Feathertop

(Cenchrus longisetus)

feathertop
Image: feathertop, © Penny Hussey.

What is feathertop

  • Feathertop (Cenchrus longisetus, syn. Pennisetum villosum), is a pasture weed.
  • Feathertop is a declared weed under the Tasmanian Weed Management Act 1999. The importation, sale and distribution of feathertop are prohibited in Tasmania.

How to identify feathertop

  • Feathertop is a perennial (long-lived) tussock-forming grass growing to 90 cm high. The stems are cylindrical, erect or slightly bent, with several stems emerging from a crown. Each stem has up to 6 green or blue-green leaves, 6 to 30 cm long, 2 to 6 cm wide and finely serrated along the edges. The distinctive flower head is a dense, feathery spike 2 to 12 cm long, and gives the plant its name.
  • Seeds germinate in summer but few seedlings survive in the field. Flowering occurs in late summer and seeds are produced in March and April. The plant dries out in winter and new shoots are produced from the rhizomes (underground stems) in the following spring and summer.
  • For help in identifying feathertop, search the Dennis Morris Weeds and Endemic Flora Database. If you are still in doubt about the weed you are dealing with, contact Biosecurity Tasmania on 03 6165 3777 for help. 

Feathertop in Tasmania

  • The distribution of feathertop in Tasmania is relatively limited. Feathertop prefers disturbed soils and occurs as an occasional weed of degraded pastures, roadsides, creeks and neglected areas on Flinders and Cape Barren Islands and around Hobart and South Launceston. Feathertop also occasionally appears in the ornamental plant trade.
  • Feathertop is unpalatable and dense infestations of the tussocks can reduce the productivity of grazing areas.

What is the legal status of feathertop in your area?

The legal responsibilities of landholders and other stakeholders in dealing with feathertop are laid out in the Statutory Weed Management Plan for Feathertop.

Use Table 1 (Zone A municipalities) in the Statutory Weed Management Plan for Feathertop to find out if this weed occurs in your municipality.

Detailed management and control guidelines for feathertop can be found in the Feathertop Control Guide. Refer also to Herbicides for Feathertop Control. For further information see DPIPWE's Weed Links and Resources.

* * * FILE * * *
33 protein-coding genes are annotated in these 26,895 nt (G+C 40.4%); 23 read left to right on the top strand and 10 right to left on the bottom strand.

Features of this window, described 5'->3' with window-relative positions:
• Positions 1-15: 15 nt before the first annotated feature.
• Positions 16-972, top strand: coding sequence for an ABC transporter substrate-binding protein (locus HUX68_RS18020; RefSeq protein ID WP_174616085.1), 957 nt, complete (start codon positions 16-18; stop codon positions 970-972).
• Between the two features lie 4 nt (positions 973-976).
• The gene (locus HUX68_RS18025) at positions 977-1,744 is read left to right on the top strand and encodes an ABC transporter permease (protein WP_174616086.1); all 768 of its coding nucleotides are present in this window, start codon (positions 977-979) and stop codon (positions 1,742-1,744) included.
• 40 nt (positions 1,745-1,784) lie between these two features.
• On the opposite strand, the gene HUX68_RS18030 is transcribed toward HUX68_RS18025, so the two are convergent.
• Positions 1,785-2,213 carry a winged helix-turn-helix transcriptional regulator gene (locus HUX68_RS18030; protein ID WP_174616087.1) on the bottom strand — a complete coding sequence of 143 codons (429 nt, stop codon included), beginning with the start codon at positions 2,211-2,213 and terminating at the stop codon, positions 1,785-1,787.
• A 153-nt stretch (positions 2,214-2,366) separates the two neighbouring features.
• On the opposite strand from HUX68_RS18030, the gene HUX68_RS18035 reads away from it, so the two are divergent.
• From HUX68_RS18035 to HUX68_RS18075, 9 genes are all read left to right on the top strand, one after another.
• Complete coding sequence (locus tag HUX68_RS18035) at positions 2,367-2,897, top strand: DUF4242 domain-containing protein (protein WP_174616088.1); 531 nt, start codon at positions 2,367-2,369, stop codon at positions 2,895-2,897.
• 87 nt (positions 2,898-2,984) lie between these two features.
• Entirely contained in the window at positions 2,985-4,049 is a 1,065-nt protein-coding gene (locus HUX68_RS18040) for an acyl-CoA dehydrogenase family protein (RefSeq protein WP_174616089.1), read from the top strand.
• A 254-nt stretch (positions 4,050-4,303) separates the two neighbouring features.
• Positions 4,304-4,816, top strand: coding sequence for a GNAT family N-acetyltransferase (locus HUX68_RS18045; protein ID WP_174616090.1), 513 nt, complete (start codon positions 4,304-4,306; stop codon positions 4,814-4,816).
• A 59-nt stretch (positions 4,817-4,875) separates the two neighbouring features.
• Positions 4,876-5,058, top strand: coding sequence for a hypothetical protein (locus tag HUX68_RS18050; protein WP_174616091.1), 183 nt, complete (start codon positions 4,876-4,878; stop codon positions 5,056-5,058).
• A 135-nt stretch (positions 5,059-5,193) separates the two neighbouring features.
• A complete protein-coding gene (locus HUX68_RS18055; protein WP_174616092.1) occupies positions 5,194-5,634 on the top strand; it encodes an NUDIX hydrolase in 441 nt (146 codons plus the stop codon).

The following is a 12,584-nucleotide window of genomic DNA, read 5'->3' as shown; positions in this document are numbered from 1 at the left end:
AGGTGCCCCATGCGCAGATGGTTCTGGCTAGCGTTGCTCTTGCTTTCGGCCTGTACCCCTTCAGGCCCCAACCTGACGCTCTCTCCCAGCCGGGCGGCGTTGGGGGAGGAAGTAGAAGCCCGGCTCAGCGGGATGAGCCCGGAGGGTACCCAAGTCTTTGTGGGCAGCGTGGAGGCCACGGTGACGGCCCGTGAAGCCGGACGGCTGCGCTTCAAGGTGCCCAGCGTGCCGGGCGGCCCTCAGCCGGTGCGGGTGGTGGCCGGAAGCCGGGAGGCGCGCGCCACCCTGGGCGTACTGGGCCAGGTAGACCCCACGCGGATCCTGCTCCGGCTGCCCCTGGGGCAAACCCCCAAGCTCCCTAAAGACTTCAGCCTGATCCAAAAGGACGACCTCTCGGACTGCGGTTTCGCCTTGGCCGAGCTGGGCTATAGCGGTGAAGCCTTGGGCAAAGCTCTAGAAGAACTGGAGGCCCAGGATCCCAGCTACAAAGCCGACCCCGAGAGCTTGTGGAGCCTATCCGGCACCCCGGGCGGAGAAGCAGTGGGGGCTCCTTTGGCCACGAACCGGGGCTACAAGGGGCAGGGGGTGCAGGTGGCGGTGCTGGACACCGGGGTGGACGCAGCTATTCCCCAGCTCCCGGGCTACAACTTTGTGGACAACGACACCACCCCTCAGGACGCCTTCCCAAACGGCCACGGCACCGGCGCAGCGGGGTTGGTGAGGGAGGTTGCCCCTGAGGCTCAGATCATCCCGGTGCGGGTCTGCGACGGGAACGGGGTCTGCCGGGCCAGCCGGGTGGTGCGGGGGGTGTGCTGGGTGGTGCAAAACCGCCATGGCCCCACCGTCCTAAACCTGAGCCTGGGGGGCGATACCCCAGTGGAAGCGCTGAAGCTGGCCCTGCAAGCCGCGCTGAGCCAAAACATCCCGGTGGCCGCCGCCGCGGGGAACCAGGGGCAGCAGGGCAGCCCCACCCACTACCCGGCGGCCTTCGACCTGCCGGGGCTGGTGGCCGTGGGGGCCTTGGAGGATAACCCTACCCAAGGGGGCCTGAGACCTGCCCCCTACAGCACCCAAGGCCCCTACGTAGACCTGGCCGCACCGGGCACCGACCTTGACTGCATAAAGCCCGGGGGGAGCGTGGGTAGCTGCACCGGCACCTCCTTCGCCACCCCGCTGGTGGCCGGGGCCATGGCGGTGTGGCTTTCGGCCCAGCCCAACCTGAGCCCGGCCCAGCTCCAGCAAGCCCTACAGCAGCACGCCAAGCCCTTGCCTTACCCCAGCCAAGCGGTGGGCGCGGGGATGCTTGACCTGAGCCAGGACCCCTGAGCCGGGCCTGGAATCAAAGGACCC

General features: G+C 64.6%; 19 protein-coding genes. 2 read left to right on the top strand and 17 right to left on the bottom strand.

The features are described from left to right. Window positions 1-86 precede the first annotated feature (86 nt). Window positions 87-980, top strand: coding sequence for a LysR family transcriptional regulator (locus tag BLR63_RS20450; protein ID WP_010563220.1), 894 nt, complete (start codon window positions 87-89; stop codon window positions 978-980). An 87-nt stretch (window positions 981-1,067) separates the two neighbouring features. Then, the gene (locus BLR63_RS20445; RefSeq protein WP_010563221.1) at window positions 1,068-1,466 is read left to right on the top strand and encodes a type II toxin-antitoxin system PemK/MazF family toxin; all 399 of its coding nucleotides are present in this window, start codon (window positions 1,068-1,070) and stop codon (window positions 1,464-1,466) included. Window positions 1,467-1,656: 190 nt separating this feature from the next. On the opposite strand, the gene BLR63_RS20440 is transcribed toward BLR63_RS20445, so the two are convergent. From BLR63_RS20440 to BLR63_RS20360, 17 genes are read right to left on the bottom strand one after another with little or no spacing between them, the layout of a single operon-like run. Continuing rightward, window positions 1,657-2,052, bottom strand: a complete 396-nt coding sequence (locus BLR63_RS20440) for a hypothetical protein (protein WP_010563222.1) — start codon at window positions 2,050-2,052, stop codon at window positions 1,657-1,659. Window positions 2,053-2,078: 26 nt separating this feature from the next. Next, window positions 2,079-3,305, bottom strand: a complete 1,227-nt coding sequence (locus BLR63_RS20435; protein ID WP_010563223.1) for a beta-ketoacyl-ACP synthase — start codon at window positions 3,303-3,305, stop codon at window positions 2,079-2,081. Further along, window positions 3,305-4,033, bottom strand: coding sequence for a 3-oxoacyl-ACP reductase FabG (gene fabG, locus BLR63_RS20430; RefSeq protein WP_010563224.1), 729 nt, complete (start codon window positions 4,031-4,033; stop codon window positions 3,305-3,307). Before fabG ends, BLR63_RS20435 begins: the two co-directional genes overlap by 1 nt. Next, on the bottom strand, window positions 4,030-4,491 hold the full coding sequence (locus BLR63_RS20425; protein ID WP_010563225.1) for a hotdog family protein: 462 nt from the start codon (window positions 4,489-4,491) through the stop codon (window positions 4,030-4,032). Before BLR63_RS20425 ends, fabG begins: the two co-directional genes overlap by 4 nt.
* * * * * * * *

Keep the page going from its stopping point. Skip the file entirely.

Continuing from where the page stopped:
See also
Herbicides for Feathertop Control
Statutory Weed Management Plan for Feathertop
Weed Links and Resources

Other useful links
Pest Genie
APVMA


Feathertop Control Guide

Do

  • Plan your control program, this will save time and money in the long-run;
  • Consider the impact of your control methods on off-target species, especially if herbicides are used;
  • Ensure machinery and equipment is washed down between sites or prior to contractors leaving site;
  • Get in early - for new infestations, eradicate before the plants reach the flowering stage: once plants begin seeding, control becomes more difficult and expensive;
  • Carefully time your use of herbicide for best results (see Herbicides for Feathertop Control for more information);
  • Coordinate your control program with neighbouring landholders where your weed problem crosses property boundaries;
  • Revisit and regularly inspect the site and ensure follow-up is undertaken;
  • Use a combination of different control methods; and
  • Establish vigorous pasture (or native species) after removal to reduce re-infestation.

Don't

  • Don't introduce feathertop to feathertop-free areas (e.g. by failing to wash down machinery and equipment between sites);
  • Don't start your control program without first planning your approach;
  • Don't allow feathertop to flower and set seed before treatment;
  • Don't rely on one attempt at removal - follow-up is essential; and
  • Don't rely on just one control method.

Spread of feathertop

  • Feathertop produces seed, but few seedlings survive and establish. Local spread is by yearly rhizome growth which increases the size and density of colonies.
  • Long-distance spread occurs when fragments of rhizome are moved during cultivation and road-grading activities.

Avoid the introduction of feathertop

  • Feathertop is usually spread by small fragments of rhizome being picked up and moved in soil on machinery and tools.
  • All machinery and tools used around feathertop should be carefully cleaned to prevent fragments of rhizomes being transported from the site to other areas.

Physical removal

  • Small feathertop plants can be removed using a spade or mattock.
  • Ensure all soil is removed down to the level of the deepest rhizomes, as rhizome material left in the soil will quickly regenerate.
  • Larger plants may need heavy machinery such as an excavator for removal of the whole plant. Again, all soil down to the deepest rhizomes must be removed and piled in an area that can be easily monitored for regrowth.
  • Excavation can be used to reduce the size of an feathertop infestation, allowing easier follow up with cultivation or herbicide.

Cultivation

  • Feathertop can be controlled through repeated cultivation until all rhizomes are exhausted. Continue to cultivate until the feathertop ceases to regenerate.
  • A single cultivation will only spread rhizome fragments to clean areas and create more infestations.

Chemical control

Herbicides for Feathertop Control

Herbicides for Feathertop Control


Important Disclaimer
To the extent permitted by law, the Tasmanian Department of Primary Industries, Parks, Water and Environment (including its employees and consultants) excludes all liability to any person for any consequences, including but not limited to all losses, damages, costs, expenses and any other compensation, arising directly or indirectly from using information or material (in part or in whole) contained on this website.

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